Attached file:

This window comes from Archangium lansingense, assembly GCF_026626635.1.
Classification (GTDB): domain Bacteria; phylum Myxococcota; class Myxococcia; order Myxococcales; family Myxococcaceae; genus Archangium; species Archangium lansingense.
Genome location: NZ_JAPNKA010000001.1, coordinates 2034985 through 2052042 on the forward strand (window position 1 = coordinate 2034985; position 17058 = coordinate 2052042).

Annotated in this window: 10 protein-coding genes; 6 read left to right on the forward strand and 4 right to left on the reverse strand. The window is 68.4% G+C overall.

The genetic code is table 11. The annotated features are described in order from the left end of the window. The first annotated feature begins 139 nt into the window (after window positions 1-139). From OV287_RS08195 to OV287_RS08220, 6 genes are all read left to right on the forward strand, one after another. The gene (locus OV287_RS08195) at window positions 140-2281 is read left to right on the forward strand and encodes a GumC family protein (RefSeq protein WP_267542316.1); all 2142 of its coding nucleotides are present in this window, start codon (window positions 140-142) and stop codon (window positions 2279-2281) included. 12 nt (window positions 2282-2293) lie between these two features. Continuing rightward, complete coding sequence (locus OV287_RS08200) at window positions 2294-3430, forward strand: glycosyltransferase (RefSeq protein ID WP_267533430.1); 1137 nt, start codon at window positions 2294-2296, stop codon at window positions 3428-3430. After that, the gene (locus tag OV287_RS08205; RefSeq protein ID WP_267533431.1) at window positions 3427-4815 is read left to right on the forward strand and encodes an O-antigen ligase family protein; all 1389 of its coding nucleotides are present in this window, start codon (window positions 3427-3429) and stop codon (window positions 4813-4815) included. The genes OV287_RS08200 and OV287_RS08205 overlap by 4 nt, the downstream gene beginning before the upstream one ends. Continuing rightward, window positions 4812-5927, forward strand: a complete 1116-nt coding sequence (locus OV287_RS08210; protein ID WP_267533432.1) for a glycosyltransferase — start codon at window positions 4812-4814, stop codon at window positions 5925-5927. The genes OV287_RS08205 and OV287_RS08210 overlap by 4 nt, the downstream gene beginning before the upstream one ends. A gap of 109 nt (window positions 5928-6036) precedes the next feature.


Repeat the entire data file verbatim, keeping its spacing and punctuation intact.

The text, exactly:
This window comes from Archangium lansingense, assembly GCF_026626635.1.
Classification (GTDB): domain Bacteria; phylum Myxococcota; class Myxococcia; order Myxococcales; family Myxococcaceae; genus Archangium; species Archangium lansingense.
Genome location: NZ_JAPNKA010000001.1, coordinates 2034985 through 2052042 on the forward strand (window position 1 = coordinate 2034985; position 17058 = coordinate 2052042).

Annotated in this window: 10 protein-coding genes; 6 read left to right on the forward strand and 4 right to left on the reverse strand. The window is 68.4% G+C overall.

The genetic code is table 11. The annotated features are described in order from the left end of the window. The first annotated feature begins 139 nt into the window (after window positions 1-139). From OV287_RS08195 to OV287_RS08220, 6 genes are all read left to right on the forward strand, one after another. The gene (locus OV287_RS08195) at window positions 140-2281 is read left to right on the forward strand and encodes a GumC family protein (RefSeq protein WP_267542316.1); all 2142 of its coding nucleotides are present in this window, start codon (window positions 140-142) and stop codon (window positions 2279-2281) included. 12 nt (window positions 2282-2293) lie between these two features. Continuing rightward, complete coding sequence (locus OV287_RS08200) at window positions 2294-3430, forward strand: glycosyltransferase (RefSeq protein ID WP_267533430.1); 1137 nt, start codon at window positions 2294-2296, stop codon at window positions 3428-3430. After that, the gene (locus tag OV287_RS08205; RefSeq protein ID WP_267533431.1) at window positions 3427-4815 is read left to right on the forward strand and encodes an O-antigen ligase family protein; all 1389 of its coding nucleotides are present in this window, start codon (window positions 3427-3429) and stop codon (window positions 4813-4815) included. The genes OV287_RS08200 and OV287_RS08205 overlap by 4 nt, the downstream gene beginning before the upstream one ends. Continuing rightward, window positions 4812-5927, forward strand: a complete 1116-nt coding sequence (locus OV287_RS08210; protein ID WP_267533432.1) for a glycosyltransferase — start codon at window positions 4812-4814, stop codon at window positions 5925-5927. The genes OV287_RS08205 and OV287_RS08210 overlap by 4 nt, the downstream gene beginning before the upstream one ends. A gap of 109 nt (window positions 5928-6036) precedes the next feature.